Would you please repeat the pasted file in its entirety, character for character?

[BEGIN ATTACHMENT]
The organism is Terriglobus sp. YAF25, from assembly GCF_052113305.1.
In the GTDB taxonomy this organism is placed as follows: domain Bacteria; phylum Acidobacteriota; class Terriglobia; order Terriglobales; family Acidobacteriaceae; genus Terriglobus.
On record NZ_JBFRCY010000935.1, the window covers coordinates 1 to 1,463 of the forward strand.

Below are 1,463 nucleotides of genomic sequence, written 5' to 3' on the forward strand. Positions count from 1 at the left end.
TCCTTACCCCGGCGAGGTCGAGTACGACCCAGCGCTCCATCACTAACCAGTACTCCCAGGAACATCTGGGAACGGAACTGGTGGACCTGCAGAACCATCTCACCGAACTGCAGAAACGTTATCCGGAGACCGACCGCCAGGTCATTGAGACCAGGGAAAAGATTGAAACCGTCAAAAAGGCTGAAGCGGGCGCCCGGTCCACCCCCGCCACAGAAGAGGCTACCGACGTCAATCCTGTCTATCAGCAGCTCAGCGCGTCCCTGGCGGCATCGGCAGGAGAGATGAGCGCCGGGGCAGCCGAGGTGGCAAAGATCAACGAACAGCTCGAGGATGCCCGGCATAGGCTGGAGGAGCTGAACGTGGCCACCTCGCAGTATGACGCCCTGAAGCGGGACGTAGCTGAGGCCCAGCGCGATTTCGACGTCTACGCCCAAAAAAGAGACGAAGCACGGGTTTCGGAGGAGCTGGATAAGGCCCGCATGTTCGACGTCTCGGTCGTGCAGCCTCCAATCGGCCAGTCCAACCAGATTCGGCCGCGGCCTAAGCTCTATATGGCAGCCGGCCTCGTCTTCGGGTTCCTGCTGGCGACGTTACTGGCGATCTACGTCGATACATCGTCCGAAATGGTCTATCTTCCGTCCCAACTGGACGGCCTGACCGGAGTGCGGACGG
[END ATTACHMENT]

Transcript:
The organism is Terriglobus sp. YAF25, from assembly GCF_052113305.1.
In the GTDB taxonomy this organism is placed as follows: domain Bacteria; phylum Acidobacteriota; class Terriglobia; order Terriglobales; family Acidobacteriaceae; genus Terriglobus.
On record NZ_JBFRCY010000935.1, the window covers coordinates 1 to 1,463 of the forward strand.

Below are 1,463 nucleotides of genomic sequence, written 5' to 3' on the forward strand. Positions count from 1 at the left end.
TCCTTACCCCGGCGAGGTCGAGTACGACCCAGCGCTCCATCACTAACCAGTACTCCCAGGAACATCTGGGAACGGAACTGGTGGACCTGCAGAACCATCTCACCGAACTGCAGAAACGTTATCCGGAGACCGACCGCCAGGTCATTGAGACCAGGGAAAAGATTGAAACCGTCAAAAAGGCTGAAGCGGGCGCCCGGTCCACCCCCGCCACAGAAGAGGCTACCGACGTCAATCCTGTCTATCAGCAGCTCAGCGCGTCCCTGGCGGCATCGGCAGGAGAGATGAGCGCCGGGGCAGCCGAGGTGGCAAAGATCAACGAACAGCTCGAGGATGCCCGGCATAGGCTGGAGGAGCTGAACGTGGCCACCTCGCAGTATGACGCCCTGAAGCGGGACGTAGCTGAGGCCCAGCGCGATTTCGACGTCTACGCCCAAAAAAGAGACGAAGCACGGGTTTCGGAGGAGCTGGATAAGGCCCGCATGTTCGACGTCTCGGTCGTGCAGCCTCCAATCGGCCAGTCCAACCAGATTCGGCCGCGGCCTAAGCTCTATATGGCAGCCGGCCTCGTCTTCGGGTTCCTGCTGGCGACGTTACTGGCGATCTACGTCGATACATCGTCCGAAATGGTCTATCTTCCGTCCCAACTGGACGGCCTGACCGGAGTGCGGACGG